56. Hedge your bets by incorporating a classic – and classy – boxwood hedge along your entry path. Although simple and monochromatic, the tightly leaved branches of boxwood shrubs can be easily shaped into any number of designs. Left small and round as shown in this front garden idea, or clipped into a short rectangular hedge, they help guide the eye to the front door of a house, and subtly encourage visitors to use the pathway instead of walking on the grass. Paired with a short but colorful groundcover such as creeping thyme or phlox, a short hedge can be one of the lowest-maintenance options for flower beds and walkway borders. Various types of evergreen trees would make a perfect addition to this garden as well. Source: Internet
  57. If you’re a novice gardener or often find that you’re too busy to keep your border looking its best, try this idea for an easy-to-update flower bed. While especially useful for bulbs which need special care and often need to be overwintered indoors, you can also buy potted flowers, evergreen shrubs, or creeping groundcovers and simply swap them out for new plants as the seasons change. This is an especially useful idea for neglected side yards which are left bare. You can also use this idea to add showy if short-lived annuals in an established perennial beds. Source: Internet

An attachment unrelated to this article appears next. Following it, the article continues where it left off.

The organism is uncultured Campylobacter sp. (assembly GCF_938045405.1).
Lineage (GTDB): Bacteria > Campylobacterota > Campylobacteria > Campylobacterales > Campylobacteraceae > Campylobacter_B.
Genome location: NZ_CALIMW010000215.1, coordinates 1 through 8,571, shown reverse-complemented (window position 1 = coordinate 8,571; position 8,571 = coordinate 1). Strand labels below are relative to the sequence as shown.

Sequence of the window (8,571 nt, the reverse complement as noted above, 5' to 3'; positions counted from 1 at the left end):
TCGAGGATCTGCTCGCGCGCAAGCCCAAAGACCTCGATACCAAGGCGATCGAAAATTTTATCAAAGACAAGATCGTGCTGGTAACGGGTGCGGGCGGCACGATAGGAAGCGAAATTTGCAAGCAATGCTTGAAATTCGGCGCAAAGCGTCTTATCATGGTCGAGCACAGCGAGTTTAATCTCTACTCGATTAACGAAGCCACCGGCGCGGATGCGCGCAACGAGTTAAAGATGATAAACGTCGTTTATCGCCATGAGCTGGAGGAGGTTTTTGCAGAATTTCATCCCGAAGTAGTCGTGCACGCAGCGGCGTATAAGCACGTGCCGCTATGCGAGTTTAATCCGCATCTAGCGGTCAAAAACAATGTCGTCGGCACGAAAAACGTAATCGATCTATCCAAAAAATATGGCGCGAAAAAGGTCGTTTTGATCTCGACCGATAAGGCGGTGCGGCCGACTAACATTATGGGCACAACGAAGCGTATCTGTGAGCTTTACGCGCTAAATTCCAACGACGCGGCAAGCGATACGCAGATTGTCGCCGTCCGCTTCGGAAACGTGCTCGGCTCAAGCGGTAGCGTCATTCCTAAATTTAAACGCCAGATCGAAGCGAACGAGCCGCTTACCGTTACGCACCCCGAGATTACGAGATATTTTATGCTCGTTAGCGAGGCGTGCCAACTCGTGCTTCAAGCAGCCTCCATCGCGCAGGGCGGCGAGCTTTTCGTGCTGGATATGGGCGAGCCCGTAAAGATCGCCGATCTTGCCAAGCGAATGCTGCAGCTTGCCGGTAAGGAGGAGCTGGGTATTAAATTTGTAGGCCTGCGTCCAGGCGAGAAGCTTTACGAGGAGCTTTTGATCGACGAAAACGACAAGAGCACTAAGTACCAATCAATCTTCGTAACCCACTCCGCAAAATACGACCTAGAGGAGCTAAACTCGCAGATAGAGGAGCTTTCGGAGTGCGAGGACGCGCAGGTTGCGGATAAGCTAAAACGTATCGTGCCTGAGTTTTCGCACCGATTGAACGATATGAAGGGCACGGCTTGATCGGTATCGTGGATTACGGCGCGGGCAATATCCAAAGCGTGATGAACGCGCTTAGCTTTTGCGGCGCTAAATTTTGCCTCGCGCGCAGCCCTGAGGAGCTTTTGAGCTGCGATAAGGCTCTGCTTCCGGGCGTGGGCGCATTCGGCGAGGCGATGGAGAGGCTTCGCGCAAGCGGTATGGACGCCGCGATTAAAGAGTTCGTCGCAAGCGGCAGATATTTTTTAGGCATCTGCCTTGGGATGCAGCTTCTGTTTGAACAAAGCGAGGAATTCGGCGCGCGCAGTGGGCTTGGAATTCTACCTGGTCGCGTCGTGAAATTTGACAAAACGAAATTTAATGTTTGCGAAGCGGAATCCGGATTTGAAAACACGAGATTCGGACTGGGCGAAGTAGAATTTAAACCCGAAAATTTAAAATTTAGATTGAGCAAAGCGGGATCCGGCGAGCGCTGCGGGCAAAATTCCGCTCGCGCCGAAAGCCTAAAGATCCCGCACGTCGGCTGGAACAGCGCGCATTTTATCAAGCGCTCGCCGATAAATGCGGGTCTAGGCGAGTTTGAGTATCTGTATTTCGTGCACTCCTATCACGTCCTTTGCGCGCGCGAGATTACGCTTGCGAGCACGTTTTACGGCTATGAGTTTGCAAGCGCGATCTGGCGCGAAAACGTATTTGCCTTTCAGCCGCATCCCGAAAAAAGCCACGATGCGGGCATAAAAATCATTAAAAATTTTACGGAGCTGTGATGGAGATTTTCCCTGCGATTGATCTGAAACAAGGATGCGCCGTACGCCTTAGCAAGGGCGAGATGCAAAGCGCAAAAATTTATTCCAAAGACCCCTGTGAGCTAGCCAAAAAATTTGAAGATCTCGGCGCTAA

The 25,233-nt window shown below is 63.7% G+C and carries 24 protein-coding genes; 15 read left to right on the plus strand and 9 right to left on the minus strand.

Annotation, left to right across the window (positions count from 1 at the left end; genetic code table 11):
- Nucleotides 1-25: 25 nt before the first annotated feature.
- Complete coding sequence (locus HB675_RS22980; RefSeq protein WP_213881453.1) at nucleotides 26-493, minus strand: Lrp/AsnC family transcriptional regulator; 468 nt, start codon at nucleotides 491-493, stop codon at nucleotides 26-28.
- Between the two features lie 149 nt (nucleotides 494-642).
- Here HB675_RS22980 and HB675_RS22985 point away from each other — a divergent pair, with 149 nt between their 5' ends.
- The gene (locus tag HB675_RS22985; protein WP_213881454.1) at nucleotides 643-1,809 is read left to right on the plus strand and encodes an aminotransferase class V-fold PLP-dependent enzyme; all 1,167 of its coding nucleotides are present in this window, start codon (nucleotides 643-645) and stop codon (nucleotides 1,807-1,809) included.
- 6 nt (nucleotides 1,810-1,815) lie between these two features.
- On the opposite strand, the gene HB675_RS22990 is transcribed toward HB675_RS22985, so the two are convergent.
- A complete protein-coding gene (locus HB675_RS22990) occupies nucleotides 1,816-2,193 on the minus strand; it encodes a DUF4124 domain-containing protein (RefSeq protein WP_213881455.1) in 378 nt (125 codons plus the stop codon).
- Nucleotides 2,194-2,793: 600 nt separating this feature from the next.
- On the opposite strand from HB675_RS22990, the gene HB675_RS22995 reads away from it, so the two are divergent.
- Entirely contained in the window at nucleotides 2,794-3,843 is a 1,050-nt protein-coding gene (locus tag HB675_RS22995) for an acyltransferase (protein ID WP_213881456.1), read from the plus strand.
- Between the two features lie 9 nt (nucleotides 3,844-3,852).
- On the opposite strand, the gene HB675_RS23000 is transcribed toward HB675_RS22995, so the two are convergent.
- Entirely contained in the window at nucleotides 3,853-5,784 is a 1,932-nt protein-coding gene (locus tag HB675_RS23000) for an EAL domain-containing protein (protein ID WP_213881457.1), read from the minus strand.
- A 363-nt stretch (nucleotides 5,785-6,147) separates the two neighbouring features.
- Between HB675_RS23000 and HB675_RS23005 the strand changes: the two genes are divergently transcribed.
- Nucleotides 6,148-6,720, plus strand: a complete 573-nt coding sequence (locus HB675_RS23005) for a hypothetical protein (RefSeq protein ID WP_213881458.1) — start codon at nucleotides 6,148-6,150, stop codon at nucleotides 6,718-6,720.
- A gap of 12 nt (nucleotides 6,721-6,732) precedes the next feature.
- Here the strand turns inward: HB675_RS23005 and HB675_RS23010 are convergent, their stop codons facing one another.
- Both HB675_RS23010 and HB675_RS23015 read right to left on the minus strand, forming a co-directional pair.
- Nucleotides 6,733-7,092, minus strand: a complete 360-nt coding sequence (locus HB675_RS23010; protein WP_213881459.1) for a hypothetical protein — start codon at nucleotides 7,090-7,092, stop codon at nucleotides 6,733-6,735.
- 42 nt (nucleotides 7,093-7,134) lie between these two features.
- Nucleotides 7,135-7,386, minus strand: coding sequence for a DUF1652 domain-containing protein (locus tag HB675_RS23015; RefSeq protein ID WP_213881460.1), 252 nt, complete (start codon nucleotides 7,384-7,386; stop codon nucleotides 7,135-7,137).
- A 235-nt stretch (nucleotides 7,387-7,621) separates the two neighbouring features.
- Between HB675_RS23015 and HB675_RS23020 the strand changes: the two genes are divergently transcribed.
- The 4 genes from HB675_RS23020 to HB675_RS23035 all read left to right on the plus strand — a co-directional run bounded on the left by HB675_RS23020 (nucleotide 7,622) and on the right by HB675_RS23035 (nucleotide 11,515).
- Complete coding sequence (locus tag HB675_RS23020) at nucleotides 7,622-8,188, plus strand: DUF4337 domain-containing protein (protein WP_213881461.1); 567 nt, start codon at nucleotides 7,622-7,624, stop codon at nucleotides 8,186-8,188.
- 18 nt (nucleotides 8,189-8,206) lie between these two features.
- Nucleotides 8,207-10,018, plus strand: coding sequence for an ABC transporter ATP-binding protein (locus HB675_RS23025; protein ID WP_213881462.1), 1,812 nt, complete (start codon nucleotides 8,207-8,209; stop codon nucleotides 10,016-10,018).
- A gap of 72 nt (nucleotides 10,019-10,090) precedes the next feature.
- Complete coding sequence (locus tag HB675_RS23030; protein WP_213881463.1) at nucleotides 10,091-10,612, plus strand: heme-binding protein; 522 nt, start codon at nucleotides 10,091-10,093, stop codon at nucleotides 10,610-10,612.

58. 'Flower bed ideas in cottage garden style will bring plenty of interest to small gardens,' says Melanie Griffiths, Editor of Period Living magazine, and one of Homes & Gardens' gardening experts. 'But you can steal other cottage garden tropes, such as arbors, to bring vertical interest. This is a great way to make small gardens pack a punch.' Source: Internet
  59. What’s behind the idea of designing a front garden that corresponds with its immediate surroundings? It’s simple. Ensure that your plant varieties do not clash with the exterior of your house but rather complement it. Think evergreens and red brick, or white-washed gravel hardscape and brilliant orange. Don’t be afraid to “spill” your garden out on the street. Whether a cluster of self-seeders “escape” on the green strip outside your gate or a cheeky bush forms a cascade of flowers along the street-facing side of your wooden fence – the effect can be striking. Source: Internet